Before you sign a residential lease agreement with an occupant, you should give the occupant a chance to visit the rental unit before they give you any money. They should be allowed to inspect the entire unit, including appliances, light fixtures, plumbing, carpet, windows, flooring, etc.
You should also provide a move-in checklist that describes the condition of the property on the day they move in. This should also allow the occupant to document any damages to the property. This avoids later misunderstandings and disputes.
Once you agree to rent your property to an occupant, you have a contract with the occupant or occupants. The residential lease agreement is legally binding on the landlord and the occupant and cannot be changed without the consent of both parties.
A residential lease agreement can be written or oral; however, for the protection of both parties it is strongly encouraged to make a lease agreement in writing. You should also include a clause indicating that any changes to the lease agreement must also be made in writing.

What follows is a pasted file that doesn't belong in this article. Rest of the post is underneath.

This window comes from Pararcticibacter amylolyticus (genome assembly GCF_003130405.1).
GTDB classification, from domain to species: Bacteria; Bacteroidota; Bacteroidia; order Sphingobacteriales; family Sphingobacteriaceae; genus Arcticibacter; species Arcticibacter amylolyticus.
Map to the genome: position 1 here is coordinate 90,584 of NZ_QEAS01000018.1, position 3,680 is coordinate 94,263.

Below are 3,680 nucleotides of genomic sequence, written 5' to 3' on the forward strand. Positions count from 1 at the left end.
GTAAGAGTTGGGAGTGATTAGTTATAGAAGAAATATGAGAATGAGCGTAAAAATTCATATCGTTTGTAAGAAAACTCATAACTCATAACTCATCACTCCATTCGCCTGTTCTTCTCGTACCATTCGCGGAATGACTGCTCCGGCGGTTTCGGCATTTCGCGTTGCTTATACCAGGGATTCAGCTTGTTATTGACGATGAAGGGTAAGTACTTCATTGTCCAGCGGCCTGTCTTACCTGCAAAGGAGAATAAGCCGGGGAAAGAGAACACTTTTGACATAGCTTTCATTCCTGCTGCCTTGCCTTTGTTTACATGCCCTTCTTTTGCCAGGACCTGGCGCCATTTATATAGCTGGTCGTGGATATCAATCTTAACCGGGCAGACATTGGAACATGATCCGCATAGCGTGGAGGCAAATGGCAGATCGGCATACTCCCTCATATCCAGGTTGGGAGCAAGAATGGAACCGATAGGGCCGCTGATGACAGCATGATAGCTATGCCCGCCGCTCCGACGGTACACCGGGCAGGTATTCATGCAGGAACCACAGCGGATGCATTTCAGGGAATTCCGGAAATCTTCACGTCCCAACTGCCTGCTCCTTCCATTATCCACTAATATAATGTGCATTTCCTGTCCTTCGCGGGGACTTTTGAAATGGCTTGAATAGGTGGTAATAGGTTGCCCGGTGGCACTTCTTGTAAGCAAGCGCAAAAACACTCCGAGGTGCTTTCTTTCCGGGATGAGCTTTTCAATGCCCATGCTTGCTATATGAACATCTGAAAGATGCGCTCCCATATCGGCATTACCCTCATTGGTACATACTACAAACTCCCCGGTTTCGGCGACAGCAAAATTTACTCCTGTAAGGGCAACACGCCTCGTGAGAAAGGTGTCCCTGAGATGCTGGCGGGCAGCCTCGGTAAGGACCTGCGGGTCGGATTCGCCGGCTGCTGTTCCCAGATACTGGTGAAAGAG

The lease agreement should specify who will be responsible for the payment of utilities. The party who is paying for the services should be the one who is obligated to contact the utility provider about who will be paying for those services.
If you choose to require a security deposit, the security deposit cannot exceed the amount of one month’s rent. You should hold the security deposit in an interest-bearing savings account. The rental agreement should specify how the deposit will be used, where the money will be held, when and in what circumstances it will be returned, and the interest rate that will be paid.
You can require an additional security deposit if the occupant has a pet; however, the pet deposit cannot exceed $2,500 or an amount equal to 2 months’ rent.
Landlord Obligations in a Residential Lease